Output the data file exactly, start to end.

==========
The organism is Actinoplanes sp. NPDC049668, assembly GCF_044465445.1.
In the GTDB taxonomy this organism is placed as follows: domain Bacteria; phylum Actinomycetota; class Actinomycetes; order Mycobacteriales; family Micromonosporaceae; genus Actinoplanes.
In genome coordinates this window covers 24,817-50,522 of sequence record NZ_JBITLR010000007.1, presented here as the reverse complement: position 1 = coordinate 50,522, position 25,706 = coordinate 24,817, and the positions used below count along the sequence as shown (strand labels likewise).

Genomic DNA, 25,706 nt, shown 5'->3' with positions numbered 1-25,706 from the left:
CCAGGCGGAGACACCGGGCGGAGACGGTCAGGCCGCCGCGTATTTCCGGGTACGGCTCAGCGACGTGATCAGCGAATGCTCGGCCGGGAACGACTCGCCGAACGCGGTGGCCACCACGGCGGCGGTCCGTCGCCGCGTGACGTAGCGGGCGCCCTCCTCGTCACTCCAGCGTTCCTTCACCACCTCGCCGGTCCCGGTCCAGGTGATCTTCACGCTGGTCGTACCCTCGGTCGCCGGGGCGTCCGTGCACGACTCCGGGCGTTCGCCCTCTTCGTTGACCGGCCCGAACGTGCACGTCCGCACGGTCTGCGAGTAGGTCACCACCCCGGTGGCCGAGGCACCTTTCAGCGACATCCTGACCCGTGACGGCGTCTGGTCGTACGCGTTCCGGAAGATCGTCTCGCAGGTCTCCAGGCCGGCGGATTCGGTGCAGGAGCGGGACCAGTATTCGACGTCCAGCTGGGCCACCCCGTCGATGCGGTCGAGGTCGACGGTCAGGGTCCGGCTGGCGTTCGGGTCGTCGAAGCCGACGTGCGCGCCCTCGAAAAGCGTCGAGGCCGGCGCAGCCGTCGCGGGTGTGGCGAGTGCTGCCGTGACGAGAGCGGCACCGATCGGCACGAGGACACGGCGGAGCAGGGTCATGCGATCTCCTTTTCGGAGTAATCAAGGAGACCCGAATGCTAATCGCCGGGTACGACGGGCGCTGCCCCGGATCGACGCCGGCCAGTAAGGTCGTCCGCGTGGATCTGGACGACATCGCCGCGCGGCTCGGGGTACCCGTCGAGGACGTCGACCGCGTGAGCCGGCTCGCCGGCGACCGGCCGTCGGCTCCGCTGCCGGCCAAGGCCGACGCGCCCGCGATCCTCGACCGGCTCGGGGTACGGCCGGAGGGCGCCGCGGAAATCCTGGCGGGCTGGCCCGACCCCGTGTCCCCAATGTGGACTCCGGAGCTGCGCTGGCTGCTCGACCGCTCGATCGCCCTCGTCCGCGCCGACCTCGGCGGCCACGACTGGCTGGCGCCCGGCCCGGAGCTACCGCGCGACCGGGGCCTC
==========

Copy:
The organism is Actinoplanes sp. NPDC049668, assembly GCF_044465445.1.
In the GTDB taxonomy this organism is placed as follows: domain Bacteria; phylum Actinomycetota; class Actinomycetes; order Mycobacteriales; family Micromonosporaceae; genus Actinoplanes.
In genome coordinates this window covers 24,817-50,522 of sequence record NZ_JBITLR010000007.1, presented here as the reverse complement: position 1 = coordinate 50,522, position 25,706 = coordinate 24,817, and the positions used below count along the sequence as shown (strand labels likewise).

Genomic DNA, 25,706 nt, shown 5'->3' with positions numbered 1-25,706 from the left:
CCAGGCGGAGACACCGGGCGGAGACGGTCAGGCCGCCGCGTATTTCCGGGTACGGCTCAGCGACGTGATCAGCGAATGCTCGGCCGGGAACGACTCGCCGAACGCGGTGGCCACCACGGCGGCGGTCCGTCGCCGCGTGACGTAGCGGGCGCCCTCCTCGTCACTCCAGCGTTCCTTCACCACCTCGCCGGTCCCGGTCCAGGTGATCTTCACGCTGGTCGTACCCTCGGTCGCCGGGGCGTCCGTGCACGACTCCGGGCGTTCGCCCTCTTCGTTGACCGGCCCGAACGTGCACGTCCGCACGGTCTGCGAGTAGGTCACCACCCCGGTGGCCGAGGCACCTTTCAGCGACATCCTGACCCGTGACGGCGTCTGGTCGTACGCGTTCCGGAAGATCGTCTCGCAGGTCTCCAGGCCGGCGGATTCGGTGCAGGAGCGGGACCAGTATTCGACGTCCAGCTGGGCCACCCCGTCGATGCGGTCGAGGTCGACGGTCAGGGTCCGGCTGGCGTTCGGGTCGTCGAAGCCGACGTGCGCGCCCTCGAAAAGCGTCGAGGCCGGCGCAGCCGTCGCGGGTGTGGCGAGTGCTGCCGTGACGAGAGCGGCACCGATCGGCACGAGGACACGGCGGAGCAGGGTCATGCGATCTCCTTTTCGGAGTAATCAAGGAGACCCGAATGCTAATCGCCGGGTACGACGGGCGCTGCCCCGGATCGACGCCGGCCAGTAAGGTCGTCCGCGTGGATCTGGACGACATCGCCGCGCGGCTCGGGGTACCCGTCGAGGACGTCGACCGCGTGAGCCGGCTCGCCGGCGACCGGCCGTCGGCTCCGCTGCCGGCCAAGGCCGACGCGCCCGCGATCCTCGACCGGCTCGGGGTACGGCCGGAGGGCGCCGCGGAAATCCTGGCGGGCTGGCCCGACCCCGTGTCCCCAATGTGGACTCCGGAGCTGCGCTGGCTGCTCGACCGCTCGATCGCCCTCGTCCGCGCCGACCTCGGCGGCCACGACTGGCTGGCGCCCGGCCCGGAGCTACCGCGCGACCGGGGCCTC